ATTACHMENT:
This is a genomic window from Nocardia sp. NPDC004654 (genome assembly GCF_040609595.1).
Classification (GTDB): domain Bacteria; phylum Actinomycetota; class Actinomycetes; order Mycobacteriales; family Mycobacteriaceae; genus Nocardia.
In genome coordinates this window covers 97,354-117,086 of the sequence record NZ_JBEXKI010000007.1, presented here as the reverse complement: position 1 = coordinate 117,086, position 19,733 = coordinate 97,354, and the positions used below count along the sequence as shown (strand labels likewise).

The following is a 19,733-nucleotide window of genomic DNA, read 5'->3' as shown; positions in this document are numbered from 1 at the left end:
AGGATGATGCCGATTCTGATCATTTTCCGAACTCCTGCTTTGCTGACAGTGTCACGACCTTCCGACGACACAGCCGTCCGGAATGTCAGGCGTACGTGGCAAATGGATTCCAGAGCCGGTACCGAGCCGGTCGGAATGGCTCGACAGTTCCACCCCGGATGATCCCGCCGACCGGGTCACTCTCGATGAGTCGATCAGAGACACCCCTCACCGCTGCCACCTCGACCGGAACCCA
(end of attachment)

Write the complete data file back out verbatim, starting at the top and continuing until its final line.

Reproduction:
This is a genomic window from Nocardia sp. NPDC004654 (genome assembly GCF_040609595.1).
Classification (GTDB): domain Bacteria; phylum Actinomycetota; class Actinomycetes; order Mycobacteriales; family Mycobacteriaceae; genus Nocardia.
In genome coordinates this window covers 97,354-117,086 of the sequence record NZ_JBEXKI010000007.1, presented here as the reverse complement: position 1 = coordinate 117,086, position 19,733 = coordinate 97,354, and the positions used below count along the sequence as shown (strand labels likewise).

The following is a 19,733-nucleotide window of genomic DNA, read 5'->3' as shown; positions in this document are numbered from 1 at the left end:
AGGATGATGCCGATTCTGATCATTTTCCGAACTCCTGCTTTGCTGACAGTGTCACGACCTTCCGACGACACAGCCGTCCGGAATGTCAGGCGTACGTGGCAAATGGATTCCAGAGCCGGTACCGAGCCGGTCGGAATGGCTCGACAGTTCCACCCCGGATGATCCCGCCGACCGGGTCACTCTCGATGAGTCGATCAGAGACACCCCTCACCGCTGCCACCTCGACCGGAACCCA